In its learning from this case, the landlord says it has increased capacity within the complaint handling service and provided additional training and monitoring of responses to prevent inaccuracies and improve response times.

In Case C (202202841) the ombudsman found severe maladministration for wholly unreasonable complaint handling after flooding impacted a residents’ home and damaged his ceiling.

The council ordered the landlord to apologise to the resident and to arrange an inspection of the resident’s ceiling by a suitably qualified person, address the resident’s structural concerns, and raise appropriate remedial works.

In its learning from this case, the landlord says it has made improvements to its record keeping and complaint handling and believes that if these cases happened now, it would not have the same failings.

In Case D (202125701), the ombudsman found severe maladministration for how the landlord handled a leak coming from the flat above for over three years and the associated complaint handling.

The council’s failure to successfully diagnose and repair the cause of the leak over a prolonged period, as well as its lack of communication throughout, was likely to have caused the resident a significant level of frustration, inconvenience and time and trouble.

After the resident first reported it, the landlord came out to inspect the property. However, after that he had to chase eight times over 18 months before any further action was taken by the landlord.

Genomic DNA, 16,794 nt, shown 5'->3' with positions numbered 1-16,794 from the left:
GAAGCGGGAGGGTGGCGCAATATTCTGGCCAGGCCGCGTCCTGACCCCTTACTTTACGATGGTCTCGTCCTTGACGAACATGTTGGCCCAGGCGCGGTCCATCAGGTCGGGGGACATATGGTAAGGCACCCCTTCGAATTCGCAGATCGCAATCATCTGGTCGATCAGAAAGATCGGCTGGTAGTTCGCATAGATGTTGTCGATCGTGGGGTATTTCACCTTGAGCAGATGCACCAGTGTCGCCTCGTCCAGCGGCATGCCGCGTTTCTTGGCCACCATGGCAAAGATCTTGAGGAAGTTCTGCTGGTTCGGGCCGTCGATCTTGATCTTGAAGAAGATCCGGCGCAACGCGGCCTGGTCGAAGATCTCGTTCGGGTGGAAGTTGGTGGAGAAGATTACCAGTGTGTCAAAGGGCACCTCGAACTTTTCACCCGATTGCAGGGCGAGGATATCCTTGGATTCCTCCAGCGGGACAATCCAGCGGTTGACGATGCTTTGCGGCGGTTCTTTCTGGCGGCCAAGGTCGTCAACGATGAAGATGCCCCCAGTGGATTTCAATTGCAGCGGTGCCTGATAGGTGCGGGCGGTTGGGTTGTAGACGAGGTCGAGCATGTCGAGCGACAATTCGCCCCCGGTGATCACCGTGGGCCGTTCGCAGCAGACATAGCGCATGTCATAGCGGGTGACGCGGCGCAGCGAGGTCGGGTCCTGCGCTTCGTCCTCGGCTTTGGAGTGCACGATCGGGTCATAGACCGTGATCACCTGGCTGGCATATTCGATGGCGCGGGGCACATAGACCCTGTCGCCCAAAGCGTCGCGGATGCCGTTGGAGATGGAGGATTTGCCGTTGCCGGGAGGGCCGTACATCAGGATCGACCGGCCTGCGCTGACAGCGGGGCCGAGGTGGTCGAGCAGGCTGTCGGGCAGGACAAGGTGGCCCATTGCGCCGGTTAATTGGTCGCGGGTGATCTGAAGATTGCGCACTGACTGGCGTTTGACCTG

After a replacement window was unsuccessful, the resident once again reported the leak. The landlord acted appropriately by sending someone out the same day but did not seek assurances its fixes had worked. Ultimately, they did not, and the resident reported the issue again.

Over three years since the initial reporting, the landlord still needed to carry out the final repairs to the property, to which the ombudsman made an order on which was complied with.

While the landlord acted fairly by acknowledging delays in its complaint responses, its responses were inadequate and did not demonstrate that it had utilised its complaints process to put things right or learn from outcomes to improve its service, the ombudsman said.

The landlord’s failure to fully address the resident’s concerns, and its provision of inaccurate information, was likely to have caused significant frustration and inconvenience to the resident.

The ombudsman ordered the landlord’s chief executive to write an apology to the resident, to pay £1,400 in compensation and for it to carry out a survey into the property, assess the works that need doing and then ensure the resident gets a full explanation about what works are needed and what is going to be carried out.

In its learning from this case, the landlord says it has introduced enhanced escalation measures to ensure appropriate oversight is available where appointments are not kept or where repairs are not resolved first time.